“My uncle pulled me down and asked my mother and grandmother to also lie down on the ground in order to avoid the bullets that were being shot at us.” “As we lay there on the ground, one of the herdsmen came to where we were and pointed his gun at my uncle.
As a Baptist church member tried to fight off an armed Muslim Fulani herdsman in a village in north-central Nigeria, he told his 7-year-old nephew and other relatives to run.
The boy remained, crying and calling for help.
Jerome, whose real name is withheld for security reasons, recalled how gunshots woke him and his family around midnight on May 3 in Gwanje village, 18 kilometers (11 miles) from Akwanga in Nasarawa state. His account of a relatively limited attack gives a glimpse of how hundreds of Christian families have been terrorized by herdsmen.
A neighbor rushed over to tell Jerome’s father that he had received a call that the herdsmen were attacking from the south and coming toward their home north of the village.
Jerome’s father, 39, told his younger brother, 21-year-old Istifanus Arewa, to take the family into hiding in a forest 200 meters away. As Jerome fled with his uncle, mother and grandmother, the herdsmen began to shoot at them, the boy said.
“My uncle pulled me down and asked my mother and grandmother to also lie down on the ground in order to avoid the bullets that were being shot at us,” Jerome told Morning Star News. “As we lay there on the ground, one of the herdsmen came to where we were and pointed his gun at my uncle. When the Fulani man was about to shoot my uncle, my uncle jumped up and grabbed him, and they began to wrestle each other.”
Arewa shouted for them to run, the boy said.
“My mother and grandmother ran away while I stood there crying and calling for help,” Jerome said. “But as this was going on, another Fulani man shot me, and the bullet hit me on the upper side of my right shoulder. I fell down and crawled under a thick shrub.”
He watched as his uncle and the other Fulani wrestled. The herdsmen who shot Jerome then turned and shot at his uncle, who was holding tightly to the other Fulani.
“The shooting brought the two of them down, and after sensing that he killed both my uncle and the other Fulani, the Fulani man left,” Jerome said. “I ran back to the village and saw an open door to a room in another house, were I entered and hid. I was in there until my parents and other people found me in that room the following morning.”
Arewa died trying to save his relatives, said Jerome’s father, whose identity is withheld for security reasons.
“My younger brother, in order to protect the little boy, my wife and mother, braved it to wrestle with the armed Fulani man,” he said.
He confirmed that the shot that killed his brother instantly also killed the other Fulani.
“This singular act by my brother, who fought with his bare hands against the Fulani man, forced the herdsmen to retreat,” he said. “If this bravery and heroic act by my younger brother had not happened, the herdsmen men would no doubt have killed us all and burned down our homes.”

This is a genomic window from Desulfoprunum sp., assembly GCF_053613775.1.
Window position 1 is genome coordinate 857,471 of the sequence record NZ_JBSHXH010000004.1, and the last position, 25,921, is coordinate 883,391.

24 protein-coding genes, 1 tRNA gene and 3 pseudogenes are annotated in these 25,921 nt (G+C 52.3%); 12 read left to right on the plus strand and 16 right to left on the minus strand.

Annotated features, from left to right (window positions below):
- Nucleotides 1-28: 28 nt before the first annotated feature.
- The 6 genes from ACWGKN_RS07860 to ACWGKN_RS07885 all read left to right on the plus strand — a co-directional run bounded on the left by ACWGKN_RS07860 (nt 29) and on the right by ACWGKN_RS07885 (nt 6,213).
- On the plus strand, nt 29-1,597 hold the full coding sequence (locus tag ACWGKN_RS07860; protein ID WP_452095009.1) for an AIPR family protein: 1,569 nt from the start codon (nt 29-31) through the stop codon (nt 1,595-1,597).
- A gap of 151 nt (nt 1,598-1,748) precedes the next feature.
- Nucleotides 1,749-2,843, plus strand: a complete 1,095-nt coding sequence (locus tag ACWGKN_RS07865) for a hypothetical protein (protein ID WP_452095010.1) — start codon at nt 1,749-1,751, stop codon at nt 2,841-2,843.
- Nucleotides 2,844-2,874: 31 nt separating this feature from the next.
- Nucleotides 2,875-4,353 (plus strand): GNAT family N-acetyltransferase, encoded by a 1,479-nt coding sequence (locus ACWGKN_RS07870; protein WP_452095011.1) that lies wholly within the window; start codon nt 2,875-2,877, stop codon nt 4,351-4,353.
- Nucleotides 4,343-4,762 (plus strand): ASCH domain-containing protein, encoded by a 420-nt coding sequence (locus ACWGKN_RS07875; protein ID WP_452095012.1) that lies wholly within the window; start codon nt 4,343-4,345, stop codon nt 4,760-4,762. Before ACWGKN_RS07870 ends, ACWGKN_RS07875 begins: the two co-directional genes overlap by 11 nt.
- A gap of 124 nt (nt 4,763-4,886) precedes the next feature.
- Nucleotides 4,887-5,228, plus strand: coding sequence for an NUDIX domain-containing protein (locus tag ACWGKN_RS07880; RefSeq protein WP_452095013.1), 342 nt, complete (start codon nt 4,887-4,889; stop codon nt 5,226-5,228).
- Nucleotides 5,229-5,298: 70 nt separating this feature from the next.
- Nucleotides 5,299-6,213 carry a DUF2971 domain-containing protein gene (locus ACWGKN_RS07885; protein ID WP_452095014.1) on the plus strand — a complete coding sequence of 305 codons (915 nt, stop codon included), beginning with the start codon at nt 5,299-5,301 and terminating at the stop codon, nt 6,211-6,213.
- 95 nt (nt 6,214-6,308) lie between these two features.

Arewa was a member of the Men’s Missionary Union of the Bishara Baptist Church in Gwanje, he said.
At about 5 a.m. the next day (May 4), family members returned to the village from the forest and found the corpses of Arewa and the Fulani, said Jerome’s father, a lay leader in the Baptist church.
“My little son, who throughout the night of the attack was missing, was found by us in a room where he ran into and hid himself,” he said. “He took us to the spot they were shot at, and we found the corpses.”
Also wounded that night was Moses Ayuba, a 29-year-old member of the Evangelical Church Winning All (ECWA) in Gwanje. He received treatment for serious injuries at the Federal Medical Center, Keffi, in Nasarawa, relatives said.
In the southern end of Gwanje village, Ayuba was shot in his hand and waist, his father, Ayuba Para, 65, told Morning Star News.
Para said that his son went out after hearing the sound of gunshots, thinking they came from police who usually patrol the area.
“Unfortunately, on this night, the policemen were not around, and so my son ran into the herdsmen who were invading the village, and they shot him,” Para told Morning Star News. “And when I heard him crying, I ran out to the spot only for the herdsmen to shoot at me. I narrowly escaped being killed as I ran into the bush behind my house.”
After shooting Ayuba, the herdsmen left, he said.
The herdsmen attack on Gwanje village was the second in two weeks on Christian communities in Akwanga County.
For his part, Jerome’s father said he was saddened that the Nigerian government has taken no serious measures to end such attacks.
“I’m not happy about these unnecessary attacks on innocent Christians in Nigeria,” he said. “There’s the need for the government to act to end these killings. I plead also, that other fellow Christians pray for an end to these killings. We are in need of God’s peace in our country.”
Christians make up 51.3 percent of Nigeria’s population, while Muslims living primarily in the north and middle belt account for 45 percent.
Nigeria ranked 12th on Open Doors’ 2019 World Watch List of countries where Christians suffer the most persecution.